Accidental Edamame Dip


This recipe wasn’t so much an accident in the “oh, hey, edamame dip — how did that happen?” But in the, “okay now I do this and then this and…oops. I was supposed to do what? When?” She then makes a face and hits the button anyway.

But first, a little introduction. This is a great recipe out of the latest issue of Everyday Food. I love dips and hummus and foods of that nature, so I was very anxious to try this. I’m going to give you the actual recipe as written in the magazine first, then I’ll tell you how I messed it up — or perhaps made it better…or maybe made no difference at all.

Edamame Dip
Coarse salt and ground pepper
2 cups frozen shelled edamame (fresh, shelled edamame works well too)
3 large garlic cloves, peeled
1 tsp grated lemon zest
1 to 2 tbsp fresh lemon juice
1 tsp olive oil

In a medium saucepan of boiling salted water, cook the edamame and garlic until beans are tender, about 5 minutes. Drain. In a food processor, purée edamame, garlic, lemon zest and juice, oil, and 1/2 cup water until very smooth, about 2 minutes, scraping down sides of bowl. If needed, thin by adding water one tablespoon at a time. Season with 1/2 teaspoon salt and 1/4 teaspoon pepper. Refrigerate for at least 30 minutes or up to 1 day. (If needed, add additional water.) Serve with radishes and crackers, or perhaps some toasted flatbread or pita. Another idea, use it in a wrap just like you would hummus.


Sometimes, when I see a recipe, I read it once, then I just kind of assume I can remember it. This was one of those times. You see, I skipped the whole, “In a medium saucepan of boiling salted water, cook the edamame and garlic until edamame are tender, about 5 minutes. Drain.”

I went right to the food processor with my soy beans, garlic, a little water and everything else. I hit pulse. Then I read through the next part and realized what I did — or didn’t do.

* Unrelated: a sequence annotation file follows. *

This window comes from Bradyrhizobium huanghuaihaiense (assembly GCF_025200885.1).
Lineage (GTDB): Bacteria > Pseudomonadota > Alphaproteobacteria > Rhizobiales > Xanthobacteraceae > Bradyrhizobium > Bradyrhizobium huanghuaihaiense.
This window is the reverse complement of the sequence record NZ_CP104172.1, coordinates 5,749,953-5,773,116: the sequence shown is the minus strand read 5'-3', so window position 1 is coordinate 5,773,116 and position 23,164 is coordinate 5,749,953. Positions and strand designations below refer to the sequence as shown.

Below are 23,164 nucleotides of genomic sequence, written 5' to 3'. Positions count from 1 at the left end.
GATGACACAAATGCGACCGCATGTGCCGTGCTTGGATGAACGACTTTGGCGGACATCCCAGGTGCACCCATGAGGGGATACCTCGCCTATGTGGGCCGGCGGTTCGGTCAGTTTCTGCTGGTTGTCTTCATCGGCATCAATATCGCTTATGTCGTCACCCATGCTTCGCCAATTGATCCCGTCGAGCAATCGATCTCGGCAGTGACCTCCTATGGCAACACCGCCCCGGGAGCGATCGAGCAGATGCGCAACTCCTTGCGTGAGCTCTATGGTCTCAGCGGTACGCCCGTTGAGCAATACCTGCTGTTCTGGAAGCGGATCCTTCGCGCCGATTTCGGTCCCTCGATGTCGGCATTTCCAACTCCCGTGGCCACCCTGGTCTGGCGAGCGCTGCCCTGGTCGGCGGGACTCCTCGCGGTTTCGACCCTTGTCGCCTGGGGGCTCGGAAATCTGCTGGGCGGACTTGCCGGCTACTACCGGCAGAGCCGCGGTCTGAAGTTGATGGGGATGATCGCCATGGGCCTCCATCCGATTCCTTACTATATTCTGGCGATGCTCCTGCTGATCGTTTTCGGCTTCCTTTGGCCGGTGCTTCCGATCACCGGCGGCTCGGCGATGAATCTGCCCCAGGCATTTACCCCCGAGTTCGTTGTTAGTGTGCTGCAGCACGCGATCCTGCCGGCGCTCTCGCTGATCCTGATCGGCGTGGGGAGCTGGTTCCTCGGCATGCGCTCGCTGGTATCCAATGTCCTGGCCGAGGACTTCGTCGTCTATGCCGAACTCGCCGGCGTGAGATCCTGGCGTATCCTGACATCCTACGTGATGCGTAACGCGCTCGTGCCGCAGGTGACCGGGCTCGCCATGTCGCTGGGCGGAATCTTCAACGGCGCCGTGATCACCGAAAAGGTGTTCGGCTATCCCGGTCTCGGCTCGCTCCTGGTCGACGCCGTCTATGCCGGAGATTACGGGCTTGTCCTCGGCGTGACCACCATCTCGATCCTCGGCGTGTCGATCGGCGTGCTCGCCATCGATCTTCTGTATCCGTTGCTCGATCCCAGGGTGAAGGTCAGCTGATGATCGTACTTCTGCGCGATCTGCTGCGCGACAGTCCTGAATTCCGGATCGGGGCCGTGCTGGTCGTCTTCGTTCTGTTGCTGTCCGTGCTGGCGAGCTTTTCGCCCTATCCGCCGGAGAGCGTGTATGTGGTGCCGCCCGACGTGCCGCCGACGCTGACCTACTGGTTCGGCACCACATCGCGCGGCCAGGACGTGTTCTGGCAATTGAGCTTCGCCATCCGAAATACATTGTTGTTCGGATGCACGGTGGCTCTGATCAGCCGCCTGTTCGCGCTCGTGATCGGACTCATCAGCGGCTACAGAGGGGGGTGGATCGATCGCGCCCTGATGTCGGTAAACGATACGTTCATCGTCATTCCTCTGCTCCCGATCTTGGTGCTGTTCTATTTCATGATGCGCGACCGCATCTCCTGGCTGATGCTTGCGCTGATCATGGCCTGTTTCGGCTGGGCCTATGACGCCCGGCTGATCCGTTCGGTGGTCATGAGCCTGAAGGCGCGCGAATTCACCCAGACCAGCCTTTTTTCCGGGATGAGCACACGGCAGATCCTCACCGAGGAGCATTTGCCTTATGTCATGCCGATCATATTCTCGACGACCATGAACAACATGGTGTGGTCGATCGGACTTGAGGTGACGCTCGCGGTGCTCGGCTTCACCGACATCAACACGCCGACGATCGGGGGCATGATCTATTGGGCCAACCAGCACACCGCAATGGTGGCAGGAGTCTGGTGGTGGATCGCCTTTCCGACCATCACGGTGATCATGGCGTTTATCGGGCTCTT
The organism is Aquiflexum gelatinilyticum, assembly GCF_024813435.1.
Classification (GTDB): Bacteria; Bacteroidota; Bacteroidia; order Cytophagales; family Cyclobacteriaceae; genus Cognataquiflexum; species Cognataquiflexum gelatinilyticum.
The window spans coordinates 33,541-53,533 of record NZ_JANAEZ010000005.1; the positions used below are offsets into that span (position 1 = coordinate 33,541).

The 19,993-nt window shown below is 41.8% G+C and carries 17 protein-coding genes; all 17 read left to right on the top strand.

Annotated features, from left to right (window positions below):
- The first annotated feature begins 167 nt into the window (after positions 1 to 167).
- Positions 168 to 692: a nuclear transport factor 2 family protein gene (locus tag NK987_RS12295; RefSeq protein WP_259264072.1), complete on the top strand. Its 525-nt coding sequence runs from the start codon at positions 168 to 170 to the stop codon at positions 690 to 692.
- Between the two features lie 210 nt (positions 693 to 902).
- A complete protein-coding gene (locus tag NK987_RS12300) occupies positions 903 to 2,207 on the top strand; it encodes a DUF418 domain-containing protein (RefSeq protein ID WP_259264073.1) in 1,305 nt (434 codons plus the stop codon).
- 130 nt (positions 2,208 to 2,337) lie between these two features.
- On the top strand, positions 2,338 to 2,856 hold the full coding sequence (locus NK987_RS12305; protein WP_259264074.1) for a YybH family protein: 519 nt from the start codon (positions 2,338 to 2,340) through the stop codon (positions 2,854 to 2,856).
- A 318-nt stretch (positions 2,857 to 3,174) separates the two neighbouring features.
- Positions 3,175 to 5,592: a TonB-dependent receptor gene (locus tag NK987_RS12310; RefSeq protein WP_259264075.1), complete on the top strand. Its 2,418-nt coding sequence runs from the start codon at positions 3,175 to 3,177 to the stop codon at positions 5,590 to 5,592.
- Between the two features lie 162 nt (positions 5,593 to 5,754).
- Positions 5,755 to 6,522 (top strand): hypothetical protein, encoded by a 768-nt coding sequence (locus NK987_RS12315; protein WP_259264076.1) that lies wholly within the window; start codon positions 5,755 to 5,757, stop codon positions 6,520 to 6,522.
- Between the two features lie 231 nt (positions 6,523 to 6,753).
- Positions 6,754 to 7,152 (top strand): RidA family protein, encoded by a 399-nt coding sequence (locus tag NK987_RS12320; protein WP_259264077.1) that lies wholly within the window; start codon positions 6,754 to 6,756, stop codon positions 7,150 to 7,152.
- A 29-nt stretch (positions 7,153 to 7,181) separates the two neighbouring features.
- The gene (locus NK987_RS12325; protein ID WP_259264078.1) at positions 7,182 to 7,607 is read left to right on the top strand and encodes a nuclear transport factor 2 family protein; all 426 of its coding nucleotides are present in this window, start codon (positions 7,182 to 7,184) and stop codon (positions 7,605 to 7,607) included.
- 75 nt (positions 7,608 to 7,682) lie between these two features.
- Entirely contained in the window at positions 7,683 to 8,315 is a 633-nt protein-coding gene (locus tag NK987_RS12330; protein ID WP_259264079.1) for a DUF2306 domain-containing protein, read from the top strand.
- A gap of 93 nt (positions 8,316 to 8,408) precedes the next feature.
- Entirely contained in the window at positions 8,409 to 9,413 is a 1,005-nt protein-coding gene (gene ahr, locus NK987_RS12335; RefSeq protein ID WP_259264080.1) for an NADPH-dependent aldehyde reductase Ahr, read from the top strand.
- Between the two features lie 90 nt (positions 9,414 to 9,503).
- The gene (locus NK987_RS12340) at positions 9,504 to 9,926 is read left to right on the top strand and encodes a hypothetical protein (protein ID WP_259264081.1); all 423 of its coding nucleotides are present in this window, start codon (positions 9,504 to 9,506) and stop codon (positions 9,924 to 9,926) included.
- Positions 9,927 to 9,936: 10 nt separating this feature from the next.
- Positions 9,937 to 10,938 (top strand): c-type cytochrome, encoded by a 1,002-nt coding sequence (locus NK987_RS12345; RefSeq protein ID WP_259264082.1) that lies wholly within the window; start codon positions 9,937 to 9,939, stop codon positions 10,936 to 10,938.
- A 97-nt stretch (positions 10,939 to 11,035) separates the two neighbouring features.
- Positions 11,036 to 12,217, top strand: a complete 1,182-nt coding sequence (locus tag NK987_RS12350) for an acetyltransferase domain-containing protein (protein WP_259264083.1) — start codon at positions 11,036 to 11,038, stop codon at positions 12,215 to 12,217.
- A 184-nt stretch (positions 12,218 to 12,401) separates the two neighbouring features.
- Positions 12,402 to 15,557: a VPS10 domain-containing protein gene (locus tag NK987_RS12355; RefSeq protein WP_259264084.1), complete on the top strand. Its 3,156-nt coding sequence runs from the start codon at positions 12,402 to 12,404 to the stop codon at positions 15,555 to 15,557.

The verdict? Well, we both really liked it the way I did it. The dip had a very fresh taste (and I didn’t dirty an extra pan). Now, these were not frozen edamame, (I had found fresh ones at Trader Joes), so I’m not sure what difference that makes, if any. If you defrost the frozen ones first, it’s probably fine. My advice: try making the dip both ways — cooking the beans briefly and also using them as is, and see which is better.

Oh, I also added about one tablespoon of fat free yogurt to make it a bit creamer in my version. I love the creamy.

4 Replies to “Accidental Edamame Dip”

  1. i would think raw edamame would just be a bit more gassy, and not as creamy in dip. you really boil the garlic too?? i can’t wait to make this as my family is all about dips too (clare eats hummus by the handful). the frozen ones may be precooked…???

  2. It was pretty creamy (of course, I added 1 tbsp or so of yogurt!) Hmmm, I don’t know if they were raw-raw — they just weren’t frozen. They were in the produce section and as far as I know, you can snack on them right out of the container.
    Yep, the recipe said to boil the garlic too. Maybe to take the edge off? I dunno, I like my garlic with edge 🙂

  3. I made this dip the other day, and my boyfriend and I have been snacking on it since, with rice crackers and Wasa. Boiling the garlic does take the edge of it a little, but I like how the flavor is all throughout the dip. Great consistency even without any yogurt! Thanks for sharing the recipe.

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